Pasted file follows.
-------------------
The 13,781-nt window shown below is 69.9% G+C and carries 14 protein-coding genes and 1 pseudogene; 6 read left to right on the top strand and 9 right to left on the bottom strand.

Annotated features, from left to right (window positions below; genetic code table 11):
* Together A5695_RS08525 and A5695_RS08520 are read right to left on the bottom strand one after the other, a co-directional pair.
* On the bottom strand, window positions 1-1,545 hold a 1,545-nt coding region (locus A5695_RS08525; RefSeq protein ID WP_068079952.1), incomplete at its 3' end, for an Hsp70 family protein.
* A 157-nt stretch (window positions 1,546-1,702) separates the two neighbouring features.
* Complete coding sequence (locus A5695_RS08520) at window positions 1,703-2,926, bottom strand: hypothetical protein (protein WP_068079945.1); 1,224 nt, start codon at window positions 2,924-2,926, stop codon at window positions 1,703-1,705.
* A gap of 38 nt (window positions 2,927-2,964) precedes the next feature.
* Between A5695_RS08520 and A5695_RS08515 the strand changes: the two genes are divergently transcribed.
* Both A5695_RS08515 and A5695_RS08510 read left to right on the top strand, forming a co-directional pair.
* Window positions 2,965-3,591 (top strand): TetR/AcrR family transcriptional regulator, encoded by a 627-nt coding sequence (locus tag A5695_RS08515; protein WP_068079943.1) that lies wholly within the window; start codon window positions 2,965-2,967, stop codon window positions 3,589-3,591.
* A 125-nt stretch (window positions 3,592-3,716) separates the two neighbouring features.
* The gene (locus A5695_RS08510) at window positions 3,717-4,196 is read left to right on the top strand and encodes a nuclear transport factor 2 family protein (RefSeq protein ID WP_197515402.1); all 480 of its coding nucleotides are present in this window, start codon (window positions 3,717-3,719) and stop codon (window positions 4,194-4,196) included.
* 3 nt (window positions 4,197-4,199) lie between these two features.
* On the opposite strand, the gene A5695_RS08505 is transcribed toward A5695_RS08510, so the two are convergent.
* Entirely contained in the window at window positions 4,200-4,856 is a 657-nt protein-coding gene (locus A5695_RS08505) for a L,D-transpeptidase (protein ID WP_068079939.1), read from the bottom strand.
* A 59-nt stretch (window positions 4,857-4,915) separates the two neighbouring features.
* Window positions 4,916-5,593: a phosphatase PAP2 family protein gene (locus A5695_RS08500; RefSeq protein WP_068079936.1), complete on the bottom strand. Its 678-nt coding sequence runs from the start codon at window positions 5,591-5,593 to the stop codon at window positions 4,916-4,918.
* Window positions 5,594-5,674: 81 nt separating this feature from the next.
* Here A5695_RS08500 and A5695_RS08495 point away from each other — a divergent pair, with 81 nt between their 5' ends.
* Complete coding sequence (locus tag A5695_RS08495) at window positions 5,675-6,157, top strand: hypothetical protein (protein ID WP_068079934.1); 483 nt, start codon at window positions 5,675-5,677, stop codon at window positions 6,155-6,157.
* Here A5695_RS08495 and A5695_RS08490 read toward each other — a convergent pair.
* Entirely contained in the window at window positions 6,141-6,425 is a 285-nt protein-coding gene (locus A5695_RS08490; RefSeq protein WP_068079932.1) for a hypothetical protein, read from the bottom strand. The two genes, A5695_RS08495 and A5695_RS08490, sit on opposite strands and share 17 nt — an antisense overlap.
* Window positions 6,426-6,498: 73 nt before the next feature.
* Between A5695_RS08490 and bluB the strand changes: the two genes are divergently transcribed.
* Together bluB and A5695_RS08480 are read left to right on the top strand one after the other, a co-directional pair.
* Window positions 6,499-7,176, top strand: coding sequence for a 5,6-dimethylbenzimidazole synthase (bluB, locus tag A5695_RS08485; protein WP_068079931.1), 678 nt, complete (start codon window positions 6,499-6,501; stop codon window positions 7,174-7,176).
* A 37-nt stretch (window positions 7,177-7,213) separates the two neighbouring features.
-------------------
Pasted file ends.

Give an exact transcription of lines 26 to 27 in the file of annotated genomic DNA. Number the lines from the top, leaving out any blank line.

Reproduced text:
* Window positions 6,499-7,176, top strand: coding sequence for a 5,6-dimethylbenzimidazole synthase (bluB, locus tag A5695_RS08485; protein WP_068079931.1), 678 nt, complete (start codon window positions 6,499-6,501; stop codon window positions 7,174-7,176).
* A 37-nt stretch (window positions 7,177-7,213) separates the two neighbouring features.